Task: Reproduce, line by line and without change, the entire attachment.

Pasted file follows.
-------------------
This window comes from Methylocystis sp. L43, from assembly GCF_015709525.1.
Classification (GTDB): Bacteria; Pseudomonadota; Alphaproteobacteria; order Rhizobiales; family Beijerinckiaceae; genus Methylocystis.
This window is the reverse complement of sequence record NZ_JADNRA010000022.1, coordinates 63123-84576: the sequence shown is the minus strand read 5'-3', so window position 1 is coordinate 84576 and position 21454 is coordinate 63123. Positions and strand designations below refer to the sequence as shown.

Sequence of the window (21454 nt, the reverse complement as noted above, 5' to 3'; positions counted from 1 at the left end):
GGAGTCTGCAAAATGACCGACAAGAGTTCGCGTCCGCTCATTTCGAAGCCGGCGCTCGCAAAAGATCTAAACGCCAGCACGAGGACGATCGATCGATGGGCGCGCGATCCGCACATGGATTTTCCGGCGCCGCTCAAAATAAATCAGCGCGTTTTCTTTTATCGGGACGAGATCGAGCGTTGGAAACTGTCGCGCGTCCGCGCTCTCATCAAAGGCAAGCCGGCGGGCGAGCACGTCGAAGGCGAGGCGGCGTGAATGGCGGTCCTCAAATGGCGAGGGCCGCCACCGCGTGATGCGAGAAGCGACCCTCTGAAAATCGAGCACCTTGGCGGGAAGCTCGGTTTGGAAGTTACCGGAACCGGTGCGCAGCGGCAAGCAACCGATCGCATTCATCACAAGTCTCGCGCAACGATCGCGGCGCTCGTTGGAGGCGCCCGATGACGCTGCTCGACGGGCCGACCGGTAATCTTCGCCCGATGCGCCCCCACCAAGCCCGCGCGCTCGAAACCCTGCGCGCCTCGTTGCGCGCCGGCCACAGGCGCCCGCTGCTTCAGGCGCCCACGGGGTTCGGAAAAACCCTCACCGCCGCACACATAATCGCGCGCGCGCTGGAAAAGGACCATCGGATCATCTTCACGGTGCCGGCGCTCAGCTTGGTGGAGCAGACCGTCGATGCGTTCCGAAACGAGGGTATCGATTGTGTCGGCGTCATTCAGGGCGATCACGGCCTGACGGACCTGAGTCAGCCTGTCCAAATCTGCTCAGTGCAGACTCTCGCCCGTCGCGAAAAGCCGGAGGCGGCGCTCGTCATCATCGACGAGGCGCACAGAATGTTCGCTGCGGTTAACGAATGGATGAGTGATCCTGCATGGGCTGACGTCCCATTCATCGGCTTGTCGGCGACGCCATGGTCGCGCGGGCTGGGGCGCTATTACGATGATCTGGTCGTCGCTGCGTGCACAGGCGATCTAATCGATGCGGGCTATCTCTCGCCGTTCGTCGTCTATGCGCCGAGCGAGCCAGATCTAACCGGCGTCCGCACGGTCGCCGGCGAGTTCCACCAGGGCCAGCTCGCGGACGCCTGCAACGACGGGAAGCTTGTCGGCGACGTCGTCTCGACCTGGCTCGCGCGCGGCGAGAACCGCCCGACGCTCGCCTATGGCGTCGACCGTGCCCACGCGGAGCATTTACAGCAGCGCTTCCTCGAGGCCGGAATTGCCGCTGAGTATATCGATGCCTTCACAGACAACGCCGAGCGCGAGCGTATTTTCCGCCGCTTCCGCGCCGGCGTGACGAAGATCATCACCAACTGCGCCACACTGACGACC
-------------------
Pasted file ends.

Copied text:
This window comes from Methylocystis sp. L43, from assembly GCF_015709525.1.
Classification (GTDB): Bacteria; Pseudomonadota; Alphaproteobacteria; order Rhizobiales; family Beijerinckiaceae; genus Methylocystis.
This window is the reverse complement of sequence record NZ_JADNRA010000022.1, coordinates 63123-84576: the sequence shown is the minus strand read 5'-3', so window position 1 is coordinate 84576 and position 21454 is coordinate 63123. Positions and strand designations below refer to the sequence as shown.

Sequence of the window (21454 nt, the reverse complement as noted above, 5' to 3'; positions counted from 1 at the left end):
GGAGTCTGCAAAATGACCGACAAGAGTTCGCGTCCGCTCATTTCGAAGCCGGCGCTCGCAAAAGATCTAAACGCCAGCACGAGGACGATCGATCGATGGGCGCGCGATCCGCACATGGATTTTCCGGCGCCGCTCAAAATAAATCAGCGCGTTTTCTTTTATCGGGACGAGATCGAGCGTTGGAAACTGTCGCGCGTCCGCGCTCTCATCAAAGGCAAGCCGGCGGGCGAGCACGTCGAAGGCGAGGCGGCGTGAATGGCGGTCCTCAAATGGCGAGGGCCGCCACCGCGTGATGCGAGAAGCGACCCTCTGAAAATCGAGCACCTTGGCGGGAAGCTCGGTTTGGAAGTTACCGGAACCGGTGCGCAGCGGCAAGCAACCGATCGCATTCATCACAAGTCTCGCGCAACGATCGCGGCGCTCGTTGGAGGCGCCCGATGACGCTGCTCGACGGGCCGACCGGTAATCTTCGCCCGATGCGCCCCCACCAAGCCCGCGCGCTCGAAACCCTGCGCGCCTCGTTGCGCGCCGGCCACAGGCGCCCGCTGCTTCAGGCGCCCACGGGGTTCGGAAAAACCCTCACCGCCGCACACATAATCGCGCGCGCGCTGGAAAAGGACCATCGGATCATCTTCACGGTGCCGGCGCTCAGCTTGGTGGAGCAGACCGTCGATGCGTTCCGAAACGAGGGTATCGATTGTGTCGGCGTCATTCAGGGCGATCACGGCCTGACGGACCTGAGTCAGCCTGTCCAAATCTGCTCAGTGCAGACTCTCGCCCGTCGCGAAAAGCCGGAGGCGGCGCTCGTCATCATCGACGAGGCGCACAGAATGTTCGCTGCGGTTAACGAATGGATGAGTGATCCTGCATGGGCTGACGTCCCATTCATCGGCTTGTCGGCGACGCCATGGTCGCGCGGGCTGGGGCGCTATTACGATGATCTGGTCGTCGCTGCGTGCACAGGCGATCTAATCGATGCGGGCTATCTCTCGCCGTTCGTCGTCTATGCGCCGAGCGAGCCAGATCTAACCGGCGTCCGCACGGTCGCCGGCGAGTTCCACCAGGGCCAGCTCGCGGACGCCTGCAACGACGGGAAGCTTGTCGGCGACGTCGTCTCGACCTGGCTCGCGCGCGGCGAGAACCGCCCGACGCTCGCCTATGGCGTCGACCGTGCCCACGCGGAGCATTTACAGCAGCGCTTCCTCGAGGCCGGAATTGCCGCTGAGTATATCGATGCCTTCACAGACAACGCCGAGCGCGAGCGTATTTTCCGCCGCTTCCGCGCCGGCGTGACGAAGATCATCACCAACTGCGCCACACTGACGACC